Rome: Domenico De Rossi, 1691.
1st Edition. Hardcover. Large Folio. Very Good. Item #002961
Large folio (433 x 327 mm). Fine engraved frontispiece, bound after engraved title, and 57 sheets (numbered 3-59 in the plate), comprising 14 engraved text explanations, 1 engraved index, and 42 anatomical tables engraved by François Andriot after Charles Errard. Bound in restored full vellum with gilt-lettered leather spine label, new front endpapers. Occasional dust- and finger-soiling, paper repair to gutter and fore-margin of title-leaf and to blank margins of several sheets (all not affecting text or image), ink smudge to plate 33, minor browning and spotting in places. Provenance: From a Italian private collection (inscription at foot of title shaved and illegible, also inscription on frontispiece). This copy has an official Italian export license. ----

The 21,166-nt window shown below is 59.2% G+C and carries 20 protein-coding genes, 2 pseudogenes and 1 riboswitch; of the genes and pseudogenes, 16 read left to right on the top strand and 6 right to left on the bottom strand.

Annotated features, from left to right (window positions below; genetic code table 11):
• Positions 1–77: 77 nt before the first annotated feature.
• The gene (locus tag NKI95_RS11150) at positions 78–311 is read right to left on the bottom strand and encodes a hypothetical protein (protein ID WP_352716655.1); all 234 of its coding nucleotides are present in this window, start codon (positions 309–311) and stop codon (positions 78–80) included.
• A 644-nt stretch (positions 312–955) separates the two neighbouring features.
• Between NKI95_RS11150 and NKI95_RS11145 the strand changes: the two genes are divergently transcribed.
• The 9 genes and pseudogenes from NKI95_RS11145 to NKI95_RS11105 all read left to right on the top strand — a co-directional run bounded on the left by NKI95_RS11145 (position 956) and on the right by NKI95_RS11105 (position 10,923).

Norman 888; Choulant-Frank, pp. 254-55; Garrison-Morton 386; Heirs of Hippocrates 531; NLM/Krivatsy 4655 (variant issue of title-page with "libro primo" on title as the Norman copy); Sappol, Dream Anatomy, p. 134; Waller 5540; Wellcome III, pp. 102-03; Cazort, Kornell, Roberts, The Ingenious Machine of Nature: Four Centuries of Art and Anatomy, 1996, p.217. - FIRST EDITION OF ONE OF THE FINEST ANATOMY BOOKS FOR ARTISTS, here in the rare variant with 58 plates instead of 55 and without the indication of "libro primo" on the title page. The last sixteen plates fulfill the promise of the sub-title by showing heavily muscularised versions of recognisable antique statues in Rome, the Farnese Hercules, the Laocöon (without his sons), the Gladiator, and the Borghese Faun, all seen from various viewpoints. The sub-title also establishes that the book was intended to benefit students of painting and sculpture at the French Academy at Rome. The plates were probably engraved by François Andriot after Charles Errard, head of the Academy, while Genga made the anatomical preparations. The text, occupying a total of 16 plates, is by Giovanni Maria Lancisi. "The most outstanding feature [of the book] is the presentation of a series of plates of famous antique statues 'considered anatomically.' Presented as if flayed and in several views are the Farnes Hercules (plates 24-26), the central figure from the Laocoon group (plates 27-29), the Borghese Gladiator (plates 30-35), and variations on a figure identified with the Borghese Faun (plates 36-39), now in the Louvre and also known as Silenus with the Infant Bacchus" (Cazort, Kornell, Roberts, p.217). This work was originated by the French artist, Charles Errard (ca 1606-89), a court painter to Louis XIV, who helped found the Academie Royale de Peinture, and was the first director of the French Academy in Rome. Errard drew the famous frontispiece depicting emaciated corpses in a roundel, surrounding which are three skeletons, and probably also drew some or all of the plates of classical statuary. However, he left the project unfinished. Genga, who was teaching anatomy to artists at the French Academy, took up Errard's unfinished project, and completed the dissections. The papal physician Giovanni Maria Lancisi (1654-1720) wrote the explanations for the plates and supplied the index. The plates were probably engraved by the Parisian engraver Francois Andriot (or Handeriot) (d. 1704). Thus, even though the book was as much a French project as Italian, and Genga was responsible for only a relatively small portion, the work was published under Genga's name the year after Genga's death. "This large atlas contains forty magnificent full-page engraved plates depicting the human figure in various poses, with and without dissection . . . The plates, probably engraved by Francois Andriot after designs by Charles Errard, were intended primarily for the use of painters and sculptors, and they are still considered to be one of the best collections for the use of student artists." (Heirs of Hippocrates). - Visit our website for additional images and information.
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